Google scary now? Personal Health Records, sponsored by Google, next

Google scary now? Personal Health Records, sponsored by Google, next

Summary: “Good and scary,” so headlined Anil Dash of the new Google “Web History” user tracking tool.  “Google’s privacy nightmare just starting,” so declared Om Malik, noting a Washington Post story of a complaint filed with the Federal Trade Commission (FTC) seeking an injunction against the announced Google purchase of DoubleClick.

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“Good and scary,” so headlined Anil Dash of the new Google “Web History” user tracking tool. 

“Google’s privacy nightmare just starting,” so declared Om Malik, noting a Washington Post story of a complaint filed with the Federal Trade Commission (FTC) seeking an injunction against the announced Google purchase of DoubleClick. 

But no, the present privacy backlash against Google is not a first, far from it.

The Center for Digital Democracy and the U.S. Public Interest Research Group expressed their privacy concerns to the FTC last November in a “Complaint and Request for Inquiry and Injunctive Relief Concerning Unfair and Deceptive Online Marketing Practices.”

Google was cited, along with Yahoo and Microsoft:

The policies governing consumer privacy on the Interent have failed to keep pace with the developments that continue to re-shape the online world…

Consumers entering this new online world are neither informed of nor prepared for these technologies and techniques—including data gathering and mining, audience targeting and tracking—that render users all but defenseless before the sophisticated assault of new-media marketing…

Current privacy disclosure policies are totally inadequate, failing to effectively inform users how and what data are being collected and used.

Last month, Google trumpeted it is “taking steps to further improve our privacy practices.” WHY, though? Because it was under pressure from “leading privacy stakeholders in Europe.”

Google hardly flinched, however, as I dissected in Google CEO wants your personal information.

Personal information includes individuals’ medical histories, and Google is setting its sights on those as well.

Adam Bosworth, Google Vice President Engineering (sometimes known as “Archtiect, Google Health”), “Connecting Americans to Their Health Care: Empowered Consumers, Personal Health Records and Emerging Technologies,” December 7, 2006:

Every ill person needs a “health URL,” an online meeting place where their caregivers, with express permission from the ill person, can come together, pass on notes to each other, review each others’ notes, look at the medical data, and suggest courses of action…online Web applications 101.

The Google cloud will undoubtedly soon be to the "Web applications 101" rescue. In Google’s medical push I trace Bosworth’s mission, a medical one, evangelizing that “increased and more targeted use of technology will help improve healthcare for all.”

How so? Personal Health Records, courtesy of the Google cloud.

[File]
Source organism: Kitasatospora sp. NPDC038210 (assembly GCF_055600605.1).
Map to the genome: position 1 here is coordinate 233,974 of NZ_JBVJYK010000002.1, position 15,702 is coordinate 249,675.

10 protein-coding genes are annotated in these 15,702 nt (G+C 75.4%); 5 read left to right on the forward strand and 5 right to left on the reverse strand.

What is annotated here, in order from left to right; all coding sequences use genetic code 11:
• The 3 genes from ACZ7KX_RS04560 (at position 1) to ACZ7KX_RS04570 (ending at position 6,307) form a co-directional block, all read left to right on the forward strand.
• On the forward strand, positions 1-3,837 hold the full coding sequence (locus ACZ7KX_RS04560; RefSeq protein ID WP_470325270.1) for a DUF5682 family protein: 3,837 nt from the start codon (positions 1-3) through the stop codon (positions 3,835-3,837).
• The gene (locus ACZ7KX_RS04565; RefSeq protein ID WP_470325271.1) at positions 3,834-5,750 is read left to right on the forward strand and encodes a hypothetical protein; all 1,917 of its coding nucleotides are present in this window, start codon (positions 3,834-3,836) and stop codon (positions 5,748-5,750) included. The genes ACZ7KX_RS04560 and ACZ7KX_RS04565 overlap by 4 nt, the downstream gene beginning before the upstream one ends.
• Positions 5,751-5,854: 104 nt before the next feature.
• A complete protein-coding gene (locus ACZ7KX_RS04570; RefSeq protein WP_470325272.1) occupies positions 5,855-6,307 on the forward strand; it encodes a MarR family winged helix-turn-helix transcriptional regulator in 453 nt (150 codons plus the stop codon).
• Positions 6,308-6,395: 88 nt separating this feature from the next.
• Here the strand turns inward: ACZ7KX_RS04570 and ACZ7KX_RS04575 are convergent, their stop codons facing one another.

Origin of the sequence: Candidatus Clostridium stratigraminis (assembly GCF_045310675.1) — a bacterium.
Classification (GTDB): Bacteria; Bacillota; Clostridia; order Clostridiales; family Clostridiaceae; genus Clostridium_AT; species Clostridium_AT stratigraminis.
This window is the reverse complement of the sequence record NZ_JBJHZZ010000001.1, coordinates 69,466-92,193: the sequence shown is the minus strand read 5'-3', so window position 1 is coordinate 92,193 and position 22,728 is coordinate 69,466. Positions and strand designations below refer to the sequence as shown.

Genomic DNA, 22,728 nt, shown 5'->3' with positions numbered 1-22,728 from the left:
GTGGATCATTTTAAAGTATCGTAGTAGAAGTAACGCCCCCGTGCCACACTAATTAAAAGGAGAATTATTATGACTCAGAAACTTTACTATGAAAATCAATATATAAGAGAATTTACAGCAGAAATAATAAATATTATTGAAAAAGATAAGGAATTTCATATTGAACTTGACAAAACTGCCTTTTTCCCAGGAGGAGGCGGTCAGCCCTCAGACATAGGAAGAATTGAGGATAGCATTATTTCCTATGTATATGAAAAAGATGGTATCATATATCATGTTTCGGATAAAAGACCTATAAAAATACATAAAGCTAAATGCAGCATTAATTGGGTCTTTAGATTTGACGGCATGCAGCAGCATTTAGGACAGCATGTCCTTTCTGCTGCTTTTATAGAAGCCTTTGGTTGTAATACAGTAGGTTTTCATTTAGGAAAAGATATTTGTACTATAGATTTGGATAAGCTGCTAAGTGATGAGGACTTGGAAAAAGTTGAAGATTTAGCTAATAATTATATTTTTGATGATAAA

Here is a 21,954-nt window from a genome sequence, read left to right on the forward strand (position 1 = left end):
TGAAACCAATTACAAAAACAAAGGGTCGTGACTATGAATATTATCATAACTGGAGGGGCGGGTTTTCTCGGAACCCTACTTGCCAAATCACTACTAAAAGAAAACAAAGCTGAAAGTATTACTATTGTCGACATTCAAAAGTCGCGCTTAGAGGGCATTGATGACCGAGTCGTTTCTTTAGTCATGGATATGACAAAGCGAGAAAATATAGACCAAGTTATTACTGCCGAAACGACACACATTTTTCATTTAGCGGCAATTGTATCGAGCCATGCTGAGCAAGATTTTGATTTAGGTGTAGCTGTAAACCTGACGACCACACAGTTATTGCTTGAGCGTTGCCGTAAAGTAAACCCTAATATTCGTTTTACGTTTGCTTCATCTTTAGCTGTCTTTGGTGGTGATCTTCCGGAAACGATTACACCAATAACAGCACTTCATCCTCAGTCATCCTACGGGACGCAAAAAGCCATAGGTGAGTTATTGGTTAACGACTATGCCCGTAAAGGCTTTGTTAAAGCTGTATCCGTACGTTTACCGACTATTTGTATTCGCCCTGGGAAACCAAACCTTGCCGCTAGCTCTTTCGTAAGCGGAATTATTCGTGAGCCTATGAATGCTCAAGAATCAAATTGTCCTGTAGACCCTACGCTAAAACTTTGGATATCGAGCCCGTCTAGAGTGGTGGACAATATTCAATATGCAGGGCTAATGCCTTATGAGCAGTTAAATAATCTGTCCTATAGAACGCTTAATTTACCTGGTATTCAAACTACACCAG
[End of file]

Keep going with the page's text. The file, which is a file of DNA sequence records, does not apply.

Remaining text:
Bosworth has top honors at the American Medical Informatics Association conference next month, delivering the keynote address at the opening session: “Putting Health into the Patient's Hands, Consumerism and Health Care”:

Consumers are more and more active when it comes to their health. Every day an enormous number of people use Google to learn more about an illness, drug or a treatment, or simply to research a condition or diagnosis. How do you make patients more empowered and informed about their healthcare decisions?

Google is a “Sponsor” of the meeting, at a cost of up to $25,000, designed to position Google as an “Informatics and Health Information Technology leader.”

A key track of the conference is “Personal Health Records”:

Personal Health Records (PHRs) have recently been proclaimed “the hottest thing in HIT right now.” The role of the first generation of PHR in the broader scheme of electronic health record systems, what it looks like now, and what future PHR might be if conceptualized as part of an individual's personal health system and how it will interact in a fully-functioning interoperable health system.

Google, of course, wants to “organize” ALL the “world’s information,” in the Google cloud. Why wouldn’t it seek to be at the heart of “a fully-functioning interoperable health system”?

In Beware: Google cloud platform exposed I analyze privacy implications of Google’s new “Web History” service and data security risks of its cloud based Web services, Google  Apps:

Rational people and companies are rightly concerned about housing their information in the Google cloud due to risks concerning data integrity, security, privacy, access, control and manipulation.

Below is a visual on the implications of  prospective “Personal Health Records,” sponsored by Google, an excerpt of a medical student’s blog (Over my med body) post, with Google “content” as “useful” as the medical student's writings.

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Topic: Google

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